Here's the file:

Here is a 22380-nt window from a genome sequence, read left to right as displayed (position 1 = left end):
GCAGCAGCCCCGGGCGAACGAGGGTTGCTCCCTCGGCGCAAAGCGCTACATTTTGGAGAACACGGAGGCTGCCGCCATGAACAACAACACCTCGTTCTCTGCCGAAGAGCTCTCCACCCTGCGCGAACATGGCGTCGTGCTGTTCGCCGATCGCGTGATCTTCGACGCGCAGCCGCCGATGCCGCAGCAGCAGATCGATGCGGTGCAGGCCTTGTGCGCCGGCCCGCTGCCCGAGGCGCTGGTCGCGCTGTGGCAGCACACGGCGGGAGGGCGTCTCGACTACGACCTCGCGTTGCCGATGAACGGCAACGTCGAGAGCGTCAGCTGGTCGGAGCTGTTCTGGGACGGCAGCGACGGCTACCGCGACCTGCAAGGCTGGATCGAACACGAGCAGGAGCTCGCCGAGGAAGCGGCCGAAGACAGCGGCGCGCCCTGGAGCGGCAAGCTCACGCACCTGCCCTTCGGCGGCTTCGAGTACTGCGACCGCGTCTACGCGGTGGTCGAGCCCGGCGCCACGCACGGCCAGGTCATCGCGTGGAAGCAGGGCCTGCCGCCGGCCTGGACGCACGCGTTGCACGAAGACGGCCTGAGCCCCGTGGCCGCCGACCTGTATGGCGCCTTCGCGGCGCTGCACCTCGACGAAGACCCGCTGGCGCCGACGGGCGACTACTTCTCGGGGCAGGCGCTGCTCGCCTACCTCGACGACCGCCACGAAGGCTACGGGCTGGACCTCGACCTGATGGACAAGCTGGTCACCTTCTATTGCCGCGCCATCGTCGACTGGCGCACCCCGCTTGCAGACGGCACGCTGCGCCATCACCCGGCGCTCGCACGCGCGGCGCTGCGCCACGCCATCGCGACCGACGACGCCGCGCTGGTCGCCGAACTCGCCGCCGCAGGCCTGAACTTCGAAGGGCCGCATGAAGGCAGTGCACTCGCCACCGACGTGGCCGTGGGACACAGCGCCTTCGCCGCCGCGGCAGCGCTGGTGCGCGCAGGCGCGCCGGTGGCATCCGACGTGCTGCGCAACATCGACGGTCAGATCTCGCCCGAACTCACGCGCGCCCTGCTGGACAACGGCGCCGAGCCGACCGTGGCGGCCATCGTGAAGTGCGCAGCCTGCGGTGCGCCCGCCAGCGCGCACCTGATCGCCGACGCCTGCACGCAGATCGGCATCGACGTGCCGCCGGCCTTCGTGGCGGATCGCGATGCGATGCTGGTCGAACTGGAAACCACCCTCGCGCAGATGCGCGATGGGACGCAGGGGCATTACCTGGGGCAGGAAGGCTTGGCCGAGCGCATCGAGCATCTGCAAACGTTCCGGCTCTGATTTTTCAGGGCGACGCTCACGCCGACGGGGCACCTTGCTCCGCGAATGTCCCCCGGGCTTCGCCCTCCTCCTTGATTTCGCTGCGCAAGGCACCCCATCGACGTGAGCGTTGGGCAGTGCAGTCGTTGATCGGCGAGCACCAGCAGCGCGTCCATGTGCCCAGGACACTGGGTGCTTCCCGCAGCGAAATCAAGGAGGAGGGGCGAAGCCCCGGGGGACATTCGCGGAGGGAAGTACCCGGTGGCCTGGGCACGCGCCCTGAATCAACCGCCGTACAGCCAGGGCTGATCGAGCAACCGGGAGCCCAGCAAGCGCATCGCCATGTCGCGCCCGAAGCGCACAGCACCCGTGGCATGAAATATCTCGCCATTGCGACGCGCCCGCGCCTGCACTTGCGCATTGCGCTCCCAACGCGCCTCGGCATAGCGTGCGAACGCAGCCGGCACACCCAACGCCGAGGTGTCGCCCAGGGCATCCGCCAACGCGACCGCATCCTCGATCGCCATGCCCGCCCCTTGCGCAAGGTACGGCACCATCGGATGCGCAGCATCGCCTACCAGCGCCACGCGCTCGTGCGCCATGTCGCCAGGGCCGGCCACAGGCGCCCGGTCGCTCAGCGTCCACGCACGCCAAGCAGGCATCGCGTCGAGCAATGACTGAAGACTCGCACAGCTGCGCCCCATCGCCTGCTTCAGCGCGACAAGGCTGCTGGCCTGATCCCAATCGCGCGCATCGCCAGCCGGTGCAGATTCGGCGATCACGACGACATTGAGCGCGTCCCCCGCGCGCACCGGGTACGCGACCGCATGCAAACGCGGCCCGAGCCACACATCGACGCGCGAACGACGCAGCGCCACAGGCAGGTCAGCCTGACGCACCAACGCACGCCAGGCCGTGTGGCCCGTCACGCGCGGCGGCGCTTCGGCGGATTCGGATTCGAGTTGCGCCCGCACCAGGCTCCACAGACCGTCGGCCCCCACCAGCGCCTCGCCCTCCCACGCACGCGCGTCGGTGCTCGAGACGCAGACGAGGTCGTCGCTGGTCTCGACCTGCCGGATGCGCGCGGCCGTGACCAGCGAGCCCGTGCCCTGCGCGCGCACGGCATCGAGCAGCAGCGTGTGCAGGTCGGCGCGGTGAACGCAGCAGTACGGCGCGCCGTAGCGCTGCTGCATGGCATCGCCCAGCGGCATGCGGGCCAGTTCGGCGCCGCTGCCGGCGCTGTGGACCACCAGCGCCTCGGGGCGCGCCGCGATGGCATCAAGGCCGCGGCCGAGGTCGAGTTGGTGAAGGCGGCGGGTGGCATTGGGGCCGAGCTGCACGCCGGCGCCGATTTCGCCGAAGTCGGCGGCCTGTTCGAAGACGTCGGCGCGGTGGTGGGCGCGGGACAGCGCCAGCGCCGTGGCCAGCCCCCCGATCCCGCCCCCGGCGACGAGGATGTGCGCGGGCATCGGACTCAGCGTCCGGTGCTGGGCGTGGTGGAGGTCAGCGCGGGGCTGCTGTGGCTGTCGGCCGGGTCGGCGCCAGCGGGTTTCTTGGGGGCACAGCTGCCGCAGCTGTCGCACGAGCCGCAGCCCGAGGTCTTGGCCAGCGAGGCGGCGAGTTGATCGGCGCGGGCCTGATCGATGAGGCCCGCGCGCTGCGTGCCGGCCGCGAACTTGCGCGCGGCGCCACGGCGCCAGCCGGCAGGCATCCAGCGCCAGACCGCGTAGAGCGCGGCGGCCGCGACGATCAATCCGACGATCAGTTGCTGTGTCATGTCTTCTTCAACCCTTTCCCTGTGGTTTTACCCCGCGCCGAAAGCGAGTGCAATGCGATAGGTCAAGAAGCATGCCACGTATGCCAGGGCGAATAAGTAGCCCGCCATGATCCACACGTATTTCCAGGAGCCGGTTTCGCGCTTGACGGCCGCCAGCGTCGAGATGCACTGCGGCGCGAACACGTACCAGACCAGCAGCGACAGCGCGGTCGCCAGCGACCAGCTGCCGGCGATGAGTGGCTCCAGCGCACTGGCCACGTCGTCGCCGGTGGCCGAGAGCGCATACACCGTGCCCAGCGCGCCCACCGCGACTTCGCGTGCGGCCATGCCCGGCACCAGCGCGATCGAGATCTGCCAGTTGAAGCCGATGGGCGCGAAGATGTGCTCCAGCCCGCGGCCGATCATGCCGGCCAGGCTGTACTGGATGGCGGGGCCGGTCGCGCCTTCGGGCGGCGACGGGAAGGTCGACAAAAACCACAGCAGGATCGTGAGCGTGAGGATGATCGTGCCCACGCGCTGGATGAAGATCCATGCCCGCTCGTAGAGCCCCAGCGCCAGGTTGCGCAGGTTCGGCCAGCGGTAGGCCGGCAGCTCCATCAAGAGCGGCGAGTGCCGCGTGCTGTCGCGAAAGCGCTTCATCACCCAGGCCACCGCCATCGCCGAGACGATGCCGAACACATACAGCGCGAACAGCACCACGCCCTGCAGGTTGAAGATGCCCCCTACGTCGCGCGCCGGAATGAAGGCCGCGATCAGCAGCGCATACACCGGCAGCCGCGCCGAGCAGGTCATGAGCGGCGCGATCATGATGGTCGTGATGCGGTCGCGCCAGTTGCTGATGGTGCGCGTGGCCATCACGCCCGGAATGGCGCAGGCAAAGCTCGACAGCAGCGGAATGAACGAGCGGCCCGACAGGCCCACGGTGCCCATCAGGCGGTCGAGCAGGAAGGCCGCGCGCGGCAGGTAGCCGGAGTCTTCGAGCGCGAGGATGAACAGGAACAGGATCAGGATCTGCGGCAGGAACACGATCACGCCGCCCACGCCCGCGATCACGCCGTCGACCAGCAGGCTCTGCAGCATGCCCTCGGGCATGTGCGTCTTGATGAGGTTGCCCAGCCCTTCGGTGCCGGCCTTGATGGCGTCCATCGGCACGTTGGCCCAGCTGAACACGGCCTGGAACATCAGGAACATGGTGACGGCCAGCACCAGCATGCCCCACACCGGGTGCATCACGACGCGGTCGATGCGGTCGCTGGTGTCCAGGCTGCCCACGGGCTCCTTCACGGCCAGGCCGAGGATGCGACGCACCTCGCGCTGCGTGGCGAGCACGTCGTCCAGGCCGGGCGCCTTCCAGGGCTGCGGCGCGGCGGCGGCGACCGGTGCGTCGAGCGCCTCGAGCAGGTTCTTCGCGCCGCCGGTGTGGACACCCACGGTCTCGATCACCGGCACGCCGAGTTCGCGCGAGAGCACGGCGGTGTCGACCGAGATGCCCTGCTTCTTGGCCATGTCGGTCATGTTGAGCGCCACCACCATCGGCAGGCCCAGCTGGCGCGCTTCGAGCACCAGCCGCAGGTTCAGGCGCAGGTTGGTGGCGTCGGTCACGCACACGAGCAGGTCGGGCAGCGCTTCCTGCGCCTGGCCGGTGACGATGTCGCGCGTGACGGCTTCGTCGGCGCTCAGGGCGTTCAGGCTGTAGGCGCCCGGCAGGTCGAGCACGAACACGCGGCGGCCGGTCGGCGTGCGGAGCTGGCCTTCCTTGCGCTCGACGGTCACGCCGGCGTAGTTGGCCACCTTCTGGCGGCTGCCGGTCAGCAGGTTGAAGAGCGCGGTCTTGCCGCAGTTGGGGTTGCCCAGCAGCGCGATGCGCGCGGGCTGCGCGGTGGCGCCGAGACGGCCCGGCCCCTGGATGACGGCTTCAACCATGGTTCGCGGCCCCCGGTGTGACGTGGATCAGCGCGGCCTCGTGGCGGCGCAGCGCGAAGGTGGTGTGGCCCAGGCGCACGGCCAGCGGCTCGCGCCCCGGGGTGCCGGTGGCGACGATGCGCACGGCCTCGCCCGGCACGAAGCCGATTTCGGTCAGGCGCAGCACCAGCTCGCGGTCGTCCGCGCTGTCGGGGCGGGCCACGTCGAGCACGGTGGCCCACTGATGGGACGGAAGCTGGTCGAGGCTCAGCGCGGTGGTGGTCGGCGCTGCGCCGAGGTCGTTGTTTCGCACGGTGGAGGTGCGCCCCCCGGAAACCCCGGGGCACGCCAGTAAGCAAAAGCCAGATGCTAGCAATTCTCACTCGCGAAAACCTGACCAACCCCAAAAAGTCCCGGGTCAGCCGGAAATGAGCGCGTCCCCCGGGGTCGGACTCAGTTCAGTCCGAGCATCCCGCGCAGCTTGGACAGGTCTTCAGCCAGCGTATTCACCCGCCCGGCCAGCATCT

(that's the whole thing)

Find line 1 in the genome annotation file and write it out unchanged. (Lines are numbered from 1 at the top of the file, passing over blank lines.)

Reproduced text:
Here is a 22380-nt window from a genome sequence, read left to right as displayed (position 1 = left end):